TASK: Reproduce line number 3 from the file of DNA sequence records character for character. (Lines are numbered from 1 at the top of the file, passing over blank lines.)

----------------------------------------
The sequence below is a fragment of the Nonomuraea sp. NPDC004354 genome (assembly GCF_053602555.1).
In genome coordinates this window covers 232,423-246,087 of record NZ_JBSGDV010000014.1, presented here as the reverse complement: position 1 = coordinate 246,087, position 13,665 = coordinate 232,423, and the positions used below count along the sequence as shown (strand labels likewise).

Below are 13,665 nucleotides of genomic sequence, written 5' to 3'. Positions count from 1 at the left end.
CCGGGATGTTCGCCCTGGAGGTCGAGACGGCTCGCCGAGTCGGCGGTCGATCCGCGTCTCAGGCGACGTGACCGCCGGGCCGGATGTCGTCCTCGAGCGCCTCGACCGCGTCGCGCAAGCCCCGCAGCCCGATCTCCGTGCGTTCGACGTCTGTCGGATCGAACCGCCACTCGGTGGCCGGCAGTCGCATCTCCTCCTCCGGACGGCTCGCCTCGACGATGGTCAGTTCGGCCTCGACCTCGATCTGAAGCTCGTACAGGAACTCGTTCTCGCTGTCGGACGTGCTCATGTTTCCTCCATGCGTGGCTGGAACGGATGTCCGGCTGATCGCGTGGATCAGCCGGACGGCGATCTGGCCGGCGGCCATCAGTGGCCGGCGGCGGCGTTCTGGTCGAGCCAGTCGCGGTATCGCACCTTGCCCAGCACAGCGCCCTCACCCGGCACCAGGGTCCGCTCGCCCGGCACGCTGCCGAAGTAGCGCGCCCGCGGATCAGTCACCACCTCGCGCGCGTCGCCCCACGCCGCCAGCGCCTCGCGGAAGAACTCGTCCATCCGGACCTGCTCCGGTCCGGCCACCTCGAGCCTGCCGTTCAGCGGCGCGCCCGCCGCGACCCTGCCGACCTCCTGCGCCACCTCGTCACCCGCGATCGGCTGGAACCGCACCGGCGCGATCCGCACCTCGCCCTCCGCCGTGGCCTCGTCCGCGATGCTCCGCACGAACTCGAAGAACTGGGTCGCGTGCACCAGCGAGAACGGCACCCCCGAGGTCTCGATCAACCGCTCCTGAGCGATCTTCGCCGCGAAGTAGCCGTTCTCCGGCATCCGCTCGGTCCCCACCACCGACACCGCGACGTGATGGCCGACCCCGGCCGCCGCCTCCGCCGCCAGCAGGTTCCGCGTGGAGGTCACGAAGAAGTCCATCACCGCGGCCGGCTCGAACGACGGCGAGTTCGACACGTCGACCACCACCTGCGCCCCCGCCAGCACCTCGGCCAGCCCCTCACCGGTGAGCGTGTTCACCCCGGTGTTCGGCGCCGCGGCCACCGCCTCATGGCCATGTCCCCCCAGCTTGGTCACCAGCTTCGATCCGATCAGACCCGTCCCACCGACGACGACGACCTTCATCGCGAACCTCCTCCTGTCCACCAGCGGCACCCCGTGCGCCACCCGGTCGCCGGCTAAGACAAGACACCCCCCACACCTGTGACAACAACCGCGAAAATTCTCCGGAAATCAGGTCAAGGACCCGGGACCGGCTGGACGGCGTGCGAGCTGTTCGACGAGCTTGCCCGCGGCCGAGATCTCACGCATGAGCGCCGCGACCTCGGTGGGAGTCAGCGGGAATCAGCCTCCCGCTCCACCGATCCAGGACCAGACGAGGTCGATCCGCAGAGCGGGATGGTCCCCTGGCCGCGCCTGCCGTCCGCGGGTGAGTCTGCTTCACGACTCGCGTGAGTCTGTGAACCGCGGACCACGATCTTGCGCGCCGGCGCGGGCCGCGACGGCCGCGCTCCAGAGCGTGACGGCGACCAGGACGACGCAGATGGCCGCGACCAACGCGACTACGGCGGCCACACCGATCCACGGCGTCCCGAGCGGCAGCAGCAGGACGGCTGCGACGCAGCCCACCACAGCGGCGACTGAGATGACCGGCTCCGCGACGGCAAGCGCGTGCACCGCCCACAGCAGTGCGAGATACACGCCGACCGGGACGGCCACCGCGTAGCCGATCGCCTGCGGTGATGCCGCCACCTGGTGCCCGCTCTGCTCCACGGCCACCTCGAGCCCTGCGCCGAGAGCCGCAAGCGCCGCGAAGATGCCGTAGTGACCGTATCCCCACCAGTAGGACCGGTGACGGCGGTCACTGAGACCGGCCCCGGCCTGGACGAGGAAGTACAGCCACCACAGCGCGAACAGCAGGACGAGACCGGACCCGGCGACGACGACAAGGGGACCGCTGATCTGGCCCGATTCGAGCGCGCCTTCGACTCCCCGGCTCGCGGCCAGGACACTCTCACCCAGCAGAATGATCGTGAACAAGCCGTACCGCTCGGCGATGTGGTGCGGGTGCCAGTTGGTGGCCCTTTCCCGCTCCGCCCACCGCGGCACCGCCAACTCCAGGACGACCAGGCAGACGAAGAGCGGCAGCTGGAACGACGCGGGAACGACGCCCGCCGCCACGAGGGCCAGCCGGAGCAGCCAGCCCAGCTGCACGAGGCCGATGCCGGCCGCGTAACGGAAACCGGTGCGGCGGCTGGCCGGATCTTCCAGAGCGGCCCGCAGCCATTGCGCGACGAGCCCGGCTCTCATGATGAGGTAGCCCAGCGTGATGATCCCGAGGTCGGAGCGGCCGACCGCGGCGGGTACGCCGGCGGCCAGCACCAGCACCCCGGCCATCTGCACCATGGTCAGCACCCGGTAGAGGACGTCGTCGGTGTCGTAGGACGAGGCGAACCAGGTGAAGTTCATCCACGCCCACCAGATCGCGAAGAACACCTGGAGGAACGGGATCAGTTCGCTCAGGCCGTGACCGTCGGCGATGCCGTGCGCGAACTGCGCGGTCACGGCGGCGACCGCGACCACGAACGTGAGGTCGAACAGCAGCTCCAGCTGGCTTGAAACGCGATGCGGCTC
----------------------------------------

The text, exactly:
Below are 13,665 nucleotides of genomic sequence, written 5' to 3'. Positions count from 1 at the left end.